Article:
And it just might inspire you to dust off those quad skates from your childhood
The Arts Club’s parody of the 1980 camp-cult movie Xanadu is a roaring good time. A musical comedy on roller-skates, the Dean Paul Gibson-directed show opens with an artist in ‘80s cut-offs named Sonny Malone (Gaelan Beatty), who feels artistically depressed. The ancient Greek muses hear Sonny’s plea for help and Clio (Marlie Collins) adopts the persona of Kira — complete with leg warmers, roller skates, and an Australian accent — to descend to earth and inspire Sonny.
When Sonny meets Kira, his life magically begins to change and he decides to open a roller disco in true ‘80s style. Beatty and Collins are dynamic together and the entire cast has strong singing voices — including Collins’s nasal Newton-John impersonation — which makes for a delightful performance and had the audience singing and clapping along.
The supporting cast never stops their tongue-in-cheek comments, which sometimes feels over the top. While Stephanie Liatopoulos and Cailin Stadnyk (as the muses Erato and Euterpe) are funny and talented performers, they are overshadowed by their muse sisters; Thalia (Vincent Tong) and Terpsicore (J. Cameron Barnett) never stop trying to outdo the other with gay sass.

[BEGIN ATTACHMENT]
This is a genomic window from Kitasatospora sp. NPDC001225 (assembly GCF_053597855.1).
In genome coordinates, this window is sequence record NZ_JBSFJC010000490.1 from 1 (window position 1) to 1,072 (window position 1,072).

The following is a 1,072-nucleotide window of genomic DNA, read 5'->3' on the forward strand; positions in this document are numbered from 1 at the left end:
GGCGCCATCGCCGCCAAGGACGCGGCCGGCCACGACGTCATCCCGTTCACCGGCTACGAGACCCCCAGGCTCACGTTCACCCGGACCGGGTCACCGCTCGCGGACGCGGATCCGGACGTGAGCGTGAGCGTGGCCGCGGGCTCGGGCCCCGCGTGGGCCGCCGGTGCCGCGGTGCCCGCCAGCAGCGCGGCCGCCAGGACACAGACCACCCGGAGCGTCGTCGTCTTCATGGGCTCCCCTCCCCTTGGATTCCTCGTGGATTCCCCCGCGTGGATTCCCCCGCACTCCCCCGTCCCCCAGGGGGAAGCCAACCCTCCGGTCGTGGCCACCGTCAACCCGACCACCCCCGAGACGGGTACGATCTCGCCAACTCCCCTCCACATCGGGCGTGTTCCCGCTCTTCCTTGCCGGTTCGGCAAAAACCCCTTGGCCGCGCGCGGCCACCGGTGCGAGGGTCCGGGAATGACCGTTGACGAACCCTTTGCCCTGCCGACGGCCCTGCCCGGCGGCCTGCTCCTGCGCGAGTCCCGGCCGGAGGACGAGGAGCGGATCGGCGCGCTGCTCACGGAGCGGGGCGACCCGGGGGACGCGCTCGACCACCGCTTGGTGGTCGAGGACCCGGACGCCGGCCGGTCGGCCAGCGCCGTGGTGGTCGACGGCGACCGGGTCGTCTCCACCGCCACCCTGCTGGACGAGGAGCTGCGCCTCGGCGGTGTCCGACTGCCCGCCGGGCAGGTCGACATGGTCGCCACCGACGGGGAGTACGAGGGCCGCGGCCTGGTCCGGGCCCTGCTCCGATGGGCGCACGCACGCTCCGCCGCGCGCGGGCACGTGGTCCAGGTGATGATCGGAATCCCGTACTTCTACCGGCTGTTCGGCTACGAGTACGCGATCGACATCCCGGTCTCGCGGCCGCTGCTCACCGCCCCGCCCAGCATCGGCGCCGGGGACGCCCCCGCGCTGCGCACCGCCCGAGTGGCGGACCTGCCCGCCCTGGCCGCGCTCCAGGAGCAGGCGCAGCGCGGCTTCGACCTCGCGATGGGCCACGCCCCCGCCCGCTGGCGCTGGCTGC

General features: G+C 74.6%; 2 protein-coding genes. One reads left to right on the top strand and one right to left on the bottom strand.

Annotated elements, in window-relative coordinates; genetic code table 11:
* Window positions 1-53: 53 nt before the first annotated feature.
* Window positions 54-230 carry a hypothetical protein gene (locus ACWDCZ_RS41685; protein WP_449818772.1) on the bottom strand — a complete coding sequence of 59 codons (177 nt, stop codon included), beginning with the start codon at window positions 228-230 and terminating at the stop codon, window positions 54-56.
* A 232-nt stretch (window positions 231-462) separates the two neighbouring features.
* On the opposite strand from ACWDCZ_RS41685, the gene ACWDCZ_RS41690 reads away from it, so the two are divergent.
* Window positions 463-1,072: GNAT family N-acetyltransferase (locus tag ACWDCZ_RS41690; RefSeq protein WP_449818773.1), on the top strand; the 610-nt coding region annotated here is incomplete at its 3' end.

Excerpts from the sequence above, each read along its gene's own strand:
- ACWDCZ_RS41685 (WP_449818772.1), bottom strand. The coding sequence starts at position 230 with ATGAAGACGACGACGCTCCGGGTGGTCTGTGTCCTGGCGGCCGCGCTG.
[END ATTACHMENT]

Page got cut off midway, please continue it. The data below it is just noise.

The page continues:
Though the original film bombed at the box office, the soundtrack, with music and lyrics by Jeff Lynne and John Farrar, took off. Douglas Carter Beane adapted the film for Broadway and infused it with more Greek mythology, including a nod to 1981’s Clash of the Titans that leads to an interesting subplot.
The muses, Zeus’s daughters, are forbidden to do two things: help create the art they inspire, and fall in love with a mortal. Clio’s jealous older sisters, Callipoe (Bonnie Panych) and Melpomene (Beatrice Zeilinger) decide to put a curse on Clio/Kira to have her fall in love with Sonny and thereby be cast out from Mount Olympus by papa Zeus. Panych and Zeilinger are fantastic, sort of a Pinky-and-the-Brain-esque pairing with perfect comedic timing and a marvelous performance of “Evil Woman”.
The choreography (by Lisa Stevens) is fantastic — especially Vincent Tong during a flashback tribute to Gene Kelly’s signature dance moves. The set design (Kevin McAllister) and costumes (Rebekka Sorensen) are simple and sometimes silly, but anything more complex would be too much.
Unfortunately, the theme of art’s importance is overshadowed by the fromage factor. The show calls attention to double-casting, harps on stereotypes, and nearly ignores the four-piece live band. But Xanadu is a fantastic production, perfect for a bit of summer silliness and sure to leave you laughing.